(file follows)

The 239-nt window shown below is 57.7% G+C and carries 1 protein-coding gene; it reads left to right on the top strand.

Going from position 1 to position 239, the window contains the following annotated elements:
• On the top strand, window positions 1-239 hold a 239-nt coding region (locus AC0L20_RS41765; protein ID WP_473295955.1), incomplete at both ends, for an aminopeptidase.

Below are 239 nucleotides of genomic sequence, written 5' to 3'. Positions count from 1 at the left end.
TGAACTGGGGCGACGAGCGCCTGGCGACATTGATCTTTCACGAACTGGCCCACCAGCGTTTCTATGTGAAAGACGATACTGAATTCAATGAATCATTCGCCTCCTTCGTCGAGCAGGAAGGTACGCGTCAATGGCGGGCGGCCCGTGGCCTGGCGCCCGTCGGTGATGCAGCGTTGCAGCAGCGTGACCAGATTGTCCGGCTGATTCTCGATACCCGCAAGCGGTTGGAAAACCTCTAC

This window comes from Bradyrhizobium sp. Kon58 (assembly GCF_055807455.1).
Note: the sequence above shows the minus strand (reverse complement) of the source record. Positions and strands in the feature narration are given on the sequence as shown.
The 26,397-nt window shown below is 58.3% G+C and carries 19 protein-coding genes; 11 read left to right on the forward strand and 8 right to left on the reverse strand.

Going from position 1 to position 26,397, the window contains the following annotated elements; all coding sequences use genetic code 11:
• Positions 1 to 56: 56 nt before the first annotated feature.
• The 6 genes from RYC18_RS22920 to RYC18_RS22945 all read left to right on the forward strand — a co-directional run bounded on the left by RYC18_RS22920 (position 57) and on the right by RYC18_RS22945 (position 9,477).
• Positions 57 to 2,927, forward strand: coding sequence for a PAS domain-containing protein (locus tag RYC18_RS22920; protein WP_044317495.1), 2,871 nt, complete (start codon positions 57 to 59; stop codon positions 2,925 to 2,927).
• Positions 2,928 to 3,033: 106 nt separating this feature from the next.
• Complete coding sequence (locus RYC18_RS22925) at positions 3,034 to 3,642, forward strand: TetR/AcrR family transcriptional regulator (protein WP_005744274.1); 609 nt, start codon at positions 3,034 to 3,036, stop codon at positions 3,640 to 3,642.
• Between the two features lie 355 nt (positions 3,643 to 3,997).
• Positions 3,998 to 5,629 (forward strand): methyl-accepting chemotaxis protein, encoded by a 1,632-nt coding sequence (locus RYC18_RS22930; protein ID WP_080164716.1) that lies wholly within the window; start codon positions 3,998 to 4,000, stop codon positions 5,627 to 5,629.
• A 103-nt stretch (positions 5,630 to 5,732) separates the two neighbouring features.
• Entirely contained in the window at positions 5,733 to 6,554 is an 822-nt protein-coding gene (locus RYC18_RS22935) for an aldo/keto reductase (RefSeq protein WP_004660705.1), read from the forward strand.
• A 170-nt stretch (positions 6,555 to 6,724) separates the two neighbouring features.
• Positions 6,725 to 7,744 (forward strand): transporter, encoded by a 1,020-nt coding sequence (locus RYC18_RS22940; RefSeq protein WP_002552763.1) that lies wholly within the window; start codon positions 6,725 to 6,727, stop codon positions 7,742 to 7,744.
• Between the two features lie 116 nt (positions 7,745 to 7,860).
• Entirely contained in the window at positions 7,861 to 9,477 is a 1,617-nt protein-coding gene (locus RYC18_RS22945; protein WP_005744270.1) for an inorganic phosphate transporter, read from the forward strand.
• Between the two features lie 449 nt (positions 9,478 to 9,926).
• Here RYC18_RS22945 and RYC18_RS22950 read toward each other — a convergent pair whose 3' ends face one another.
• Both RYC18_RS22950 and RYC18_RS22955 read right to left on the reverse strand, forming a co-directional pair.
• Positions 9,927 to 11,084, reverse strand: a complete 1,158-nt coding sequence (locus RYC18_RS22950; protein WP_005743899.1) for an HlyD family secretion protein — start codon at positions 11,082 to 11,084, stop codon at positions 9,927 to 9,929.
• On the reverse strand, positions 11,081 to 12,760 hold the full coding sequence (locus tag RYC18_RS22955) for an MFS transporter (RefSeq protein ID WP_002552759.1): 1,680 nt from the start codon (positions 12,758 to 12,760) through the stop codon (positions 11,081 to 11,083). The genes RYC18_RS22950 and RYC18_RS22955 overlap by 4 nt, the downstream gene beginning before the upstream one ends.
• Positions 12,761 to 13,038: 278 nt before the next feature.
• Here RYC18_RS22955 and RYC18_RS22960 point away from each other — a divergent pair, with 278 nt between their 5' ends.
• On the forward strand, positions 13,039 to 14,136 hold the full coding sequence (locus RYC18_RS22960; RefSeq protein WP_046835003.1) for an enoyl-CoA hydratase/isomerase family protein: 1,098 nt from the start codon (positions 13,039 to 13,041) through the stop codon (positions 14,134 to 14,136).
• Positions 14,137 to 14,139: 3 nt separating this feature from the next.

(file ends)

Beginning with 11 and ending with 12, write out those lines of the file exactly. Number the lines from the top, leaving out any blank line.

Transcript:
• The 6 genes from RYC18_RS22920 to RYC18_RS22945 all read left to right on the forward strand — a co-directional run bounded on the left by RYC18_RS22920 (position 57) and on the right by RYC18_RS22945 (position 9,477).
• Positions 57 to 2,927, forward strand: coding sequence for a PAS domain-containing protein (locus tag RYC18_RS22920; protein WP_044317495.1), 2,871 nt, complete (start codon positions 57 to 59; stop codon positions 2,925 to 2,927).